9:23 PM EST, November 9, 2012
RAMSTEIN AIR BASE, Germany — It would be overstating it to say that the Huskies shocked the world. But they did travel halfway around it to pull off a shocking upset in Kevin Ollie's first game as head coach.
Shabazz Napier scored 25 points as the unranked Huskies hung on to beat 14th-ranked Michigan State 66-62 in the first Armed Forces Classic, staged in an airplane hangar on America's largest overseas air base. The first NCAA game ever played in Europe, it delighted a crowd of about 3,100, mostly active military personnel, and stunned the national TV audience of college basketball fans back home.
"It's a great win for our school, a great win for our program," said Ollie, 39, who took over for Jim Calhoun in September. "It's a long way to come, but it's worth it if you get the effort. We're not going to win every battle, but if you give the effort, you're going to come out on top. And that's what we did tonight."
Ollie clearly had his team well-prepared, confident and loose. The Huskies came out with the hot shooting touch, executing set plays to perfection, such as a front-door cut with a bounce pass from Tyler Olander to Napier. After forcing Michigan State center Derrick Nix to turn the ball over four times in the opening minutes, Spartans coach Tom Izzo had to abandon his biggest lineup for the rest of the night.
"We're too fast for that," Napier said.
UConn hit nine of its first 10 shots to take a 20-6 lead, and 15 of its first 17 to make it 28-13 with 8 minutes, 31 seconds to go in the half. The Huskies led by as much as 16 before Michigan State made its run.
"Michigan State is a great, great team," Napier said. "They're supposed to come back. Coach Ollie wanted us to keep our composure, and that's what we did."
The Spartans began to assert their advantage on the boards, and got back in the game, cutting UConn's lead to 40-33 at the half and taking the lead 46-45 on Gary Harris' jumper with 15:09 left in the game.
But R.J. Evans, giving the Huskies quality minutes off the bench, scored on a baseline move to put UConn back ahead, and it was a nip-and-tuck game down the stretch. UConn never gave up the lead again.
Ollie called his last timeout with 33.5 seconds left, holding a two-point lead after Michigan State gained possession, and he put in four guards to prevent the Spartans from getting a three-pointer. This included Ryan Boatright, who twisted his ankle and had to be helped off in the second half, but kept returning. He scored 13 points; DeAndre Daniels had 12 points and eight rebounds. Keith Appling scored 17 to lead the Spartans.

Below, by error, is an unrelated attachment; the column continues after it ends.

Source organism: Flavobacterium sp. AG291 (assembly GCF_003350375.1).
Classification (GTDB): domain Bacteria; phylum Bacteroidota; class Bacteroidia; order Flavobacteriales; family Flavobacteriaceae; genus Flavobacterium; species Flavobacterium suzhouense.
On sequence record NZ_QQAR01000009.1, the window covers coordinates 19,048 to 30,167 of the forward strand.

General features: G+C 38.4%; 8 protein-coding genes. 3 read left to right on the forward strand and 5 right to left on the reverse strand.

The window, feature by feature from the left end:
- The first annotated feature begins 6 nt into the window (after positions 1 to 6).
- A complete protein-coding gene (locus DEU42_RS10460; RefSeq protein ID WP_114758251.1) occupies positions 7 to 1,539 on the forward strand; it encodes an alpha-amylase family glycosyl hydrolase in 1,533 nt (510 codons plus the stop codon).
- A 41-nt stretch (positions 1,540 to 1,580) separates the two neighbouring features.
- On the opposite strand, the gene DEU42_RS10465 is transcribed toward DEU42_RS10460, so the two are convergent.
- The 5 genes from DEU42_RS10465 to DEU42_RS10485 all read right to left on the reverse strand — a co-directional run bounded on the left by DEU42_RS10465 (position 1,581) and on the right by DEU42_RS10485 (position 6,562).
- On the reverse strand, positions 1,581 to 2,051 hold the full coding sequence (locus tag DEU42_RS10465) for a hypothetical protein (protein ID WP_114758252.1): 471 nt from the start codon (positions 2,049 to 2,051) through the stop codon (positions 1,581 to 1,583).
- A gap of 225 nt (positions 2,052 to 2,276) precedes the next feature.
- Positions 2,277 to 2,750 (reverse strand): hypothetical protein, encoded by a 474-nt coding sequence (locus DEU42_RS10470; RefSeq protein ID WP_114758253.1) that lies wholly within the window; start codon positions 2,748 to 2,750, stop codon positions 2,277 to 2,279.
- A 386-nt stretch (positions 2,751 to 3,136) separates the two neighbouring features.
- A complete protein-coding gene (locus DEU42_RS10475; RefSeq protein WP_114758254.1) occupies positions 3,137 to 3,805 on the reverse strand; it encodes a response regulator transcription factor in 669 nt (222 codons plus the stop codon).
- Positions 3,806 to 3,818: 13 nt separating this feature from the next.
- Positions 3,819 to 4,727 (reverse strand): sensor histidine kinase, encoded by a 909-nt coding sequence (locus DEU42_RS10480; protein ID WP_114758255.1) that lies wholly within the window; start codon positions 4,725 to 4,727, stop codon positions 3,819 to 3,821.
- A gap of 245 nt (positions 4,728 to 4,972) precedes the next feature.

Daniels pulled in a huge rebound to get the ball back. Napier drew a foul and hit two crucial free throws with 13.6 seconds to go, and two more with three-tenths of a second left to ice it.
"Coach Ollie likes to play it low-key," Napier said, "that's how he is, he doesn't show emotion. We try to get it out of him. But when we get back into a confined area, he's going to go berserk."
The Spartans did outrebound the Huskies 43 to 29, but it did not seem as if they dominated the boards. UConn blocked 10 shots, and got the important rebounds.
"That's the fight," Ollie said. "We've got to get those crucial rebounds, and those 50-50 balls."
Izzo was not surprised that the Huskies, who are ineligible for postseason play, came out playing as if it were the Final Four.
"That's what [Ollie] was all about as a player and he did a hell of a job as coach," Izzo said. "And he deserves a lot more than a one-year contract."
Athletic director Warde Manuel, who signed Ollie only through April 4, and school President Susan Herbst made the trip, and spent the game watching, cheering and ultimately celebrating just behind the UConn bench.
After time expired, the players and Ollie celebrated briefly, then rushed over to the scorer's table, where Calhoun, 70, was working on the radio broadcast. "Gimme some love, coach," Napier said, and they all hugged Calhoun. Then Ollie came over for a chat and an embrace.
"I couldn't be more proud of Kevin and the coaching staff," Calhoun said. "[The team] grew up."
The Huskies spent four days in Germany, meeting servicemen and women, some of them wounded in battle, and mingling with soldiers and their families. The game was played in an enormous hangar, and as soon as it ended, the massive doors were slid open and workers began breaking down the temporary grandstand so that the Air Force's work could resume as soon as possible. It was a unique ending to a unique sporting event, with a result few can say they saw coming.
UConn, too, must get right back to work. The Huskies flew home early Saturday morning, and have a game against Vermont at Gampel Pavilion on Tuesday.
"If teams are going to play us, they better come to play," said Olander, who had four points, four blocks and six rebounds, "because we're going to play hard."
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